The Shadow Rising picks up where The Dragon Reborn left off, with Rand al’Thor wielding his authority from the Stone of Tear after breaching the fortress with the assistance of a cadre of Aiel and taking Callandor in accordance with prophecy. For a brief interval, the companions who set out from the Two Rivers are together in one place again, before the machinations of the Forsaken and Rand’s reluctant determination to embrace his fate forces them to head in separate directions yet again. Mat and Moiraine follow Rand deep into the Aiel Waste, set for the sacred city of Rhuidean where Rand means to fulfill the next prophecy on his path to become The Dragon Reborn. Perrin, Faile, and Loial depart for the Two Rivers, where Perrin hopes to save his family and friends from the Children of the Light, only to discover that things are far worse than his nightmares prepared him to expect. Nynaeve, Elayne, and Thom Merrilin follow the trail of the Black Ajah to Tanchico, desperate to discover the secret weapon the dark sisters are hoping to use against Rand. All of this takes place while Min attempts to sus out the meaning of her prophetic visions at the White Tower, as tumult and upheaval loom on the near horizon. The Shadow Rising was one of my favorite books in Robert Jordan’s Wheel of Time series when I originally began reading the series years ago. This was primarily because we begin to catch tantalizing glimpses of the world before the breaking as well as insights into the less previously well-explored cultures introduced in the first three books, in particular, the Aiel and Seanchan. Jordan also provided readers with a fascinating look at the dynamic between various Forsaken as well as the Dark Friends operating in the world, and how those various individuals and groups are frequently acting at odds with one another. It isn’t all world-building in this book, though. There’s plenty of action and a whole lot of story along the way. As with the previous three audiobooks, the narration provided by Kate Reading and Michael Kramer is spectacular, at no point taking the listener out of the experience or disrupting the flow of the narrative.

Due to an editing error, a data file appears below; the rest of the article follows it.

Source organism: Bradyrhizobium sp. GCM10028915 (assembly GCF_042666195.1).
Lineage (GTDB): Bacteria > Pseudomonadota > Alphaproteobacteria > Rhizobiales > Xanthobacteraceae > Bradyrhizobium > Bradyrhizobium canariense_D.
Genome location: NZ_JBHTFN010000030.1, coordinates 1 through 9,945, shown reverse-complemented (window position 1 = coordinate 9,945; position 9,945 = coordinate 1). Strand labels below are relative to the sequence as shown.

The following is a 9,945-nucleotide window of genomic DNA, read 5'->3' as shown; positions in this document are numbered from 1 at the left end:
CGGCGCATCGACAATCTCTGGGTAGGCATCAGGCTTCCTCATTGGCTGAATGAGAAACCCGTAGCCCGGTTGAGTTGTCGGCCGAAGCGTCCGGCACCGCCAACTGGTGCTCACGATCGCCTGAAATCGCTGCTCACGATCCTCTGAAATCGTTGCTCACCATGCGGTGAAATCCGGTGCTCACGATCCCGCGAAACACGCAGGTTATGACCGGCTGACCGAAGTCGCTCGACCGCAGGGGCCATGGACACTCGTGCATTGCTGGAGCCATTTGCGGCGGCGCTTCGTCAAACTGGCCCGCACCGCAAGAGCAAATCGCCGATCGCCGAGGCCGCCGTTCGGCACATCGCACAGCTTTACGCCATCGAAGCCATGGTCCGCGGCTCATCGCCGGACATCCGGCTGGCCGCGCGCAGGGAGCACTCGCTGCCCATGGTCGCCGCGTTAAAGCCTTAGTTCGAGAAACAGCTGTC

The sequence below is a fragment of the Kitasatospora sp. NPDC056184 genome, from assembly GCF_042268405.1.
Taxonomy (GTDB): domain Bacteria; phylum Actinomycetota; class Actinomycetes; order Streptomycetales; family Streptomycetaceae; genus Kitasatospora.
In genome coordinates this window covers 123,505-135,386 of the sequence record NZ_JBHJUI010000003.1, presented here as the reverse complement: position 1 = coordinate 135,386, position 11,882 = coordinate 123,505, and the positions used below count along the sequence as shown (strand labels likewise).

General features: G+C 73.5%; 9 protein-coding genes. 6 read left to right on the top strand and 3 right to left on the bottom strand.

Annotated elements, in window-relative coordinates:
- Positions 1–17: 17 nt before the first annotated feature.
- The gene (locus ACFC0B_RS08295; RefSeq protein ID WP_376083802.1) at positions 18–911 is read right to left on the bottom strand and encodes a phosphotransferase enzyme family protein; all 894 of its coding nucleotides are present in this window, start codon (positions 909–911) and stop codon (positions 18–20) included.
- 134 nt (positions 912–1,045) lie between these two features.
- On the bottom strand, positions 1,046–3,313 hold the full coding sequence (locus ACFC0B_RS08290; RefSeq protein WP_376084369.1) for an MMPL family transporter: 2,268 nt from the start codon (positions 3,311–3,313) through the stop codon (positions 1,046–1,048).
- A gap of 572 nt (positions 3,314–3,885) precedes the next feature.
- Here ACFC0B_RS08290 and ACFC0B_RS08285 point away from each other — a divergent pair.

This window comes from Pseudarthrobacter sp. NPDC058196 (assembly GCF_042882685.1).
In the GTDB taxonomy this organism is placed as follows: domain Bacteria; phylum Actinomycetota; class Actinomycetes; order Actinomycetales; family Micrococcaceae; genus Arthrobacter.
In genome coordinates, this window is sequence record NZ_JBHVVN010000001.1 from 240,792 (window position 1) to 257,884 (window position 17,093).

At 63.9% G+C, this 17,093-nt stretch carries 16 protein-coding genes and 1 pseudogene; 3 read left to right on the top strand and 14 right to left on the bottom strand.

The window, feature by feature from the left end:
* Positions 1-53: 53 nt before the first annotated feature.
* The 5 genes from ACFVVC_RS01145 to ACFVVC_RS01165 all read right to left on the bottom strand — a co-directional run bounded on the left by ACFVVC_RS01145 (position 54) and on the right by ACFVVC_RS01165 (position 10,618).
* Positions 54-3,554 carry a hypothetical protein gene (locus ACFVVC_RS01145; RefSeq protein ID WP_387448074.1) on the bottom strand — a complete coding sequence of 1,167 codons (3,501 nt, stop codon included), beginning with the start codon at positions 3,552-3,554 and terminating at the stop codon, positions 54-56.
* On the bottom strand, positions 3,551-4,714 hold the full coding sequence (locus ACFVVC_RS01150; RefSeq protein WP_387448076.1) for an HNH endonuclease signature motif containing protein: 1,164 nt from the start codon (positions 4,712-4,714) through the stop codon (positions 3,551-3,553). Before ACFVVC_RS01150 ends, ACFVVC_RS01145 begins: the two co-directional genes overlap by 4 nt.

Like most Americans, my first exposure to Geralt of Rivia and the wider world of The Witcher was through video games. It wasn’t until a short while later that I opted to check out the books upon which the video games were adapted. The Last Wish, a collection of seven short stories, was the first I’d read from Andrzej Sapkowski, and the tales were enthralling. Sardonic humor, entertaining dialogue, fast-paced action, captivating characters, and off-beat references to well-known fairy tales made famous through Disney bastardization produced a wholly original fantasy realm in which Geralt plied his trade. Nested within the framing story of Geralt recovering from the injuries sustained in the first of the stories collected in The Last Wish, the stories primarily serve as flashbacks to earlier events in the titular Witcher’s life. The first of those stories, and the source for the injuries, is a tale titled simply The Witcher. A king’s daughter, cursed at birth as a striga from the king’s incestuous union with his sister, has been preying on the population of Temeria. Many had tried to either lift the curse or kill the monster to no avail. Geralt offers his assistance and the assurance that he believes he can end the curse, but Geralt might have more difficulty doing so than he expects. A Grain of Truth finds Geralt wandering off the beaten path, where he discovers two corpses with peculiar wounds. He soon discovers a large manor with an unexpected beast as a host. An interesting riff on the Beauty and the Beast narrative, A Grain of Truth provides the reader with a glimpse of the strange shapes love can take in Sapkowski’s writing. It’s the third story, The Lesser Evil, that provides readers with the explanation for how Geralt obtained the pejorative nickname, the Butcher of Blaviken. Additionally, this story provides readers with a unique twist on the Snow White fairy tale, with a distinctly dark and sinister damsel at its heart. A Question of Price introduces readers to “The Law of Surprise” and Queen Calanthe of Cintra. Another story with a curse at the core of it, we learn the power of destiny within the world of The Witcher, and we witness that love can be both blind and without judgment even in a realm brimming with cynicism like Sapkowski’s creation. The Edge of The World shares with readers the first adventure featuring Geralt and the bard, Dandelion. Tasked with ridding the farmland of Lower Posada of a devil while restricted by a wise woman to inflict no harm on the creature, Geralt and Dandelion discover that there is more going on than the peasant farmers suspect. In the story, The Last Wish, we meet Yennefer of Vengerberg after Dandelion and Geralt accidentally release a genie from its captivity, resulting in Dandelion being grievously injured. Seeking assistance from the sorceress, Yennefer, Geralt finds himself a pawn in a game he knew nothing about. He must find a way to restore control if he hopes to save Dandelion’s life as well as that of the duplicitous sorceress. The framing story, The Voice of Reason, culminates in Geralt and Dandelion leaving the temple only to be waylaid by a company of soldiers who challenge Geralt to a duel. We also receive a glimpse into the fate the surrounds Geralt, one of blood and violence. These stories are in no way chronologically lined up, and many of them will be familiar to those who have watched the Netflix series adapted from Sapkowski’s writing. Similarly, the strangely fluid chronological delivery will feel quite familiar to fans of the series. There are, of course, deviations in the adapted material for the series, but the core elements of the stories are present, which makes what Netflix has done quite spectacular.